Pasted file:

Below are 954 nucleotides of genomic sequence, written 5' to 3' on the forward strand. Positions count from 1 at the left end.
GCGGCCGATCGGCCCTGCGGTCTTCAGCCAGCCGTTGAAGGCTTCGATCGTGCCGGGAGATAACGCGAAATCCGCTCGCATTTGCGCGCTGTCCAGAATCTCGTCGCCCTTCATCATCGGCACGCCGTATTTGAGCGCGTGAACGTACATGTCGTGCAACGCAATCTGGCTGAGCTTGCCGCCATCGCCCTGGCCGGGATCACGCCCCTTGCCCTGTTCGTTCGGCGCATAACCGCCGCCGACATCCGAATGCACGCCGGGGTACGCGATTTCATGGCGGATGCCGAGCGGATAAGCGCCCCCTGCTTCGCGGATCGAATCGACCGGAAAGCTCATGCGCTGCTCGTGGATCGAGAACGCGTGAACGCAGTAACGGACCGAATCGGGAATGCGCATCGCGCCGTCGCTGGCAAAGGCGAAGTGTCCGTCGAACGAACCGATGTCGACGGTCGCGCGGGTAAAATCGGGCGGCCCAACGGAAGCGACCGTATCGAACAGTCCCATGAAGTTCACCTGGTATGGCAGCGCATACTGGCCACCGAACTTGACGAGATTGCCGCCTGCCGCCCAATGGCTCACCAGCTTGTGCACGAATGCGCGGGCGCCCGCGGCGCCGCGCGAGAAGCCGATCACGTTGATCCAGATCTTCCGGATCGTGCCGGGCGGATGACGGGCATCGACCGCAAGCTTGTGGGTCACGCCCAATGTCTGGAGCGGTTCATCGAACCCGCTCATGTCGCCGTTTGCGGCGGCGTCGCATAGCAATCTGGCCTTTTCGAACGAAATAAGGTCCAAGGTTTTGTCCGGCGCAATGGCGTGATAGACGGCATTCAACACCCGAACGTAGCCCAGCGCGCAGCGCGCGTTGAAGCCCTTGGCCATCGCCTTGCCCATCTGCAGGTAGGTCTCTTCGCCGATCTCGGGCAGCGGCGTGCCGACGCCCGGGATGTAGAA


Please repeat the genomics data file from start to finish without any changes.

Below are 954 nucleotides of genomic sequence, written 5' to 3' on the forward strand. Positions count from 1 at the left end.
GCGGCCGATCGGCCCTGCGGTCTTCAGCCAGCCGTTGAAGGCTTCGATCGTGCCGGGAGATAACGCGAAATCCGCTCGCATTTGCGCGCTGTCCAGAATCTCGTCGCCCTTCATCATCGGCACGCCGTATTTGAGCGCGTGAACGTACATGTCGTGCAACGCAATCTGGCTGAGCTTGCCGCCATCGCCCTGGCCGGGATCACGCCCCTTGCCCTGTTCGTTCGGCGCATAACCGCCGCCGACATCCGAATGCACGCCGGGGTACGCGATTTCATGGCGGATGCCGAGCGGATAAGCGCCCCCTGCTTCGCGGATCGAATCGACCGGAAAGCTCATGCGCTGCTCGTGGATCGAGAACGCGTGAACGCAGTAACGGACCGAATCGGGAATGCGCATCGCGCCGTCGCTGGCAAAGGCGAAGTGTCCGTCGAACGAACCGATGTCGACGGTCGCGCGGGTAAAATCGGGCGGCCCAACGGAAGCGACCGTATCGAACAGTCCCATGAAGTTCACCTGGTATGGCAGCGCATACTGGCCACCGAACTTGACGAGATTGCCGCCTGCCGCCCAATGGCTCACCAGCTTGTGCACGAATGCGCGGGCGCCCGCGGCGCCGCGCGAGAAGCCGATCACGTTGATCCAGATCTTCCGGATCGTGCCGGGCGGATGACGGGCATCGACCGCAAGCTTGTGGGTCACGCCCAATGTCTGGAGCGGTTCATCGAACCCGCTCATGTCGCCGTTTGCGGCGGCGTCGCATAGCAATCTGGCCTTTTCGAACGAAATAAGGTCCAAGGTTTTGTCCGGCGCAATGGCGTGATAGACGGCATTCAACACCCGAACGTAGCCCAGCGCGCAGCGCGCGTTGAAGCCCTTGGCCATCGCCTTGCCCATCTGCAGGTAGGTCTCTTCGCCGATCTCGGGCAGCGGCGTGCCGACGCCCGGGATGTAGAA